Step One- Get Started

The first step to putting your 2016 plan together is to make a date with yourself to gather the information that you will need.  It’s that easy! So, stop reading and go mark some time on your calendar for next week. You probably need about an hour just to gather information.  That is it for the first step…that wasn’t hard was it?

Step Two- Gather Information

Gather the following and put it in a folder called “Planning for 2016”:

  1. 2015 actual monthly revenue totals
  2. 2015 actual monthly cost of goods sold totals
  3. 2015 actual monthly expense totals
  4. List of any capital purchases you plan to make in 2016
  5. List of any projects you intend to tackle in 2016
  6. List of marketing and advertising activities you have done for 2015, noting what worked and what didn’t
  7. List of any new products or services you plan to kick off in 2016
  8. List any products or services you plan to discontinue due to low margins
  9. Set dates on your calendar for steps three – six. You should break these up into several days. That is planning your plan!

Step Three- Project Sales

The best place to start projecting sales for 2016 is to review what sales were in 2015.  Look at each month taking into account any unusual positive or negative spikes in sales.  What were the reasons for the spikes? Were they controllable? Define what a reasonable increase in sales would be.  Record these projections by month in a spreadsheet. Use excel if your financial software does not allow you to budget different amounts each month.

Things to consider when making these projections:

  • How many profit centers do you have (categories you receive revenue from)?
  • Are there any new products and/or services you plan to offer?
  • What profit center will they be assigned to?
  • How many and at what cost will you sell each?
  • Projection totals overall should be based on how many of each product or service you offer, how many you will sell, and what you charge per sale. You may have multiple products / services assigned to one profit center.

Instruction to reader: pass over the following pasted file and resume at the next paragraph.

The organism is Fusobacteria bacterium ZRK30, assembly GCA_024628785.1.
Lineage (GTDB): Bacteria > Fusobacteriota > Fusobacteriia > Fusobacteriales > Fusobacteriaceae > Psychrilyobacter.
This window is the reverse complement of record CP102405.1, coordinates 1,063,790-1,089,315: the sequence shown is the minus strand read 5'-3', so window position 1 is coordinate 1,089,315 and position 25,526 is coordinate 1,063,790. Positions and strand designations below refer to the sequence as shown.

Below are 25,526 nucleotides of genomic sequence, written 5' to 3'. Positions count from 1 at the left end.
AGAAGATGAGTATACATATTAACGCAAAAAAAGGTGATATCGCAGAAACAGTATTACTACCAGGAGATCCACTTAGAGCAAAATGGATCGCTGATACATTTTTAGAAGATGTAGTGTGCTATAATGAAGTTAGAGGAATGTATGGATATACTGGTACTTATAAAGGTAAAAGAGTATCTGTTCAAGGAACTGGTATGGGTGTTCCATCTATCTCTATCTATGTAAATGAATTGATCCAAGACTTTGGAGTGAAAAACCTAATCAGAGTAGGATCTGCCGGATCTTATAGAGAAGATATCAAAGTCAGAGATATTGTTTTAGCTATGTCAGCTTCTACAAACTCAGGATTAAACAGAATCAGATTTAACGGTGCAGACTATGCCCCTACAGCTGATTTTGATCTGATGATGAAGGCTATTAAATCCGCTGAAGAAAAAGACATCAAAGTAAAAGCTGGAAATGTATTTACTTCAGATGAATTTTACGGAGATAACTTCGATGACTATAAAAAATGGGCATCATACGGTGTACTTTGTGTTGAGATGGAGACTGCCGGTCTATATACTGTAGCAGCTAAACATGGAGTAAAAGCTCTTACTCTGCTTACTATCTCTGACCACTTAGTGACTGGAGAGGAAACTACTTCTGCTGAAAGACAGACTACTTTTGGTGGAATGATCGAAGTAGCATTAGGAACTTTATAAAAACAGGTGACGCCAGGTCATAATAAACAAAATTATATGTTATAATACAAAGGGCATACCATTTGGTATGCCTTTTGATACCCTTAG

• Identify any products or services that should be discontinued or any changes that should be made to increase sales.
  • How will maketing and advertising activites you plan effect sales? 

Step Four- COGS (Cost of Goods Sold)

The COGS should be based on a percentage of sales for control and planning purposes.  For any profit center that has a COGS account attached to it you can use the percentage of sales for 2015 as a guide. Remember, to get this percentage you divide the total cost by the total revenue for that specific product or services.  For example; Total food purchase is divided by the total food sales to give you the percentage of cost of goods sold.  So, if total food sales were $100,000 and you spent $33,000 on food purchases, your COGS would be .33 or 33%. Do this for each COGS account. Now you can use this percentage to forecast 2016.  For example; If you project sales to increase to 150,000 and you forecast a 33% GOGS, you would budget $49,500 in food purchases.

Things to consider when making these projections:

  • Do you have appropiate COGS acccounts set up?
  • Did 2015 reveal the percentage of sales that met your goals for the year?
  • What changes do you need to make in purchasing?
  • Are there changes you need to make in pricing to cover cost?
  • Do the total COGS leave room for profit and expense requirements?
  • Are there any capital purchases or planned actions that will reduce COGS?

Step Five-Expenses

Now this step should be a breeze. Remember the difference between fixed and variable expenses. Items like rent are fixed. You may have an increase in rent per your signed lease but the month to month amount should be the same.  Fixed expenses do not change with sales volume. In most businesses, the bulk of the expenses are fixed.  Variable costs are those that can fluctuate depending on the amount of sales per month.  Examples of variable costs are administration staff wages, commissions, or credit card fees.  The more widgets you make/sell, the higher the variable cost can be. Use the same approach as above for line item variable expenses.